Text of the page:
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Article
March 1, 1930

CYANIDE POISONING, ACUTE AND NONFATAL, APPARENTLY FROM HOTEL SILVER POLISH

Author Affiliations

District State Health Officer, State Health Department ALBANY, N. Y.

JAMA. 1930;94(9):627-630. doi:10.1001/jama.1930.02710350027008
Abstract

In June, 1928, about thirty persons attending a convention dinner at a leading hotel in Utica, N. Y., became acutely ill several hours following the meal. Dr. Hollingworth, city veterinarian, was asked to investigate the source of the trouble, which was considered to be food spoilage. No such cause could be discovered. In passing through the hotel pantries he detected the characteristic odor of prussic acid in a silver polish powder, used there as in many other hotels. It was later determined that this so-called silver-dip powder contained sodium cyanide to the extent of 20.54 per cent. Similar trouble was traced to the same product in a leading Syracuse hotel. The matter came to the attention of the New York State Health Department early in 1929, and two articles of warning appeared in the department's weekly Health News, Jan. 28, and July 22, 1929.1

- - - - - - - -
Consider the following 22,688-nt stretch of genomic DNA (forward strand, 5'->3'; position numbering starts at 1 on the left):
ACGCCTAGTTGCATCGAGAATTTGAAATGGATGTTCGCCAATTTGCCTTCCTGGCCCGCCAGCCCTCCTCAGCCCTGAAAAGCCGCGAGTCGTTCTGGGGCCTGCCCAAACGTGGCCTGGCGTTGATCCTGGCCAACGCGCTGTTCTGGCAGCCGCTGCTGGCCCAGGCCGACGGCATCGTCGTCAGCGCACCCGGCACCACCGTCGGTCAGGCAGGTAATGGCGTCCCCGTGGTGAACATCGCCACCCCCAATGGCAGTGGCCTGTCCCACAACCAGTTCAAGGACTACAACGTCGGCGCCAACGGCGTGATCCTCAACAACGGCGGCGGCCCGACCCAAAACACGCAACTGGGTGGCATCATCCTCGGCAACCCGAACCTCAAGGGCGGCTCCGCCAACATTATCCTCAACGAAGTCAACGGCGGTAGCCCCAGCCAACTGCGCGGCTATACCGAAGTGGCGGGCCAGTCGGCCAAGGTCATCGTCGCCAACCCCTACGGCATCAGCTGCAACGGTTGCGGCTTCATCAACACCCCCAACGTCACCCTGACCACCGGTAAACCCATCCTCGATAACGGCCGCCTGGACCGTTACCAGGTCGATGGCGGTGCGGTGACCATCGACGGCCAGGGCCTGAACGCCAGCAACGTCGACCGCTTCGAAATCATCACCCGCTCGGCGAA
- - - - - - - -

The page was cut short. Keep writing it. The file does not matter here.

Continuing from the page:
While visiting a large hotel

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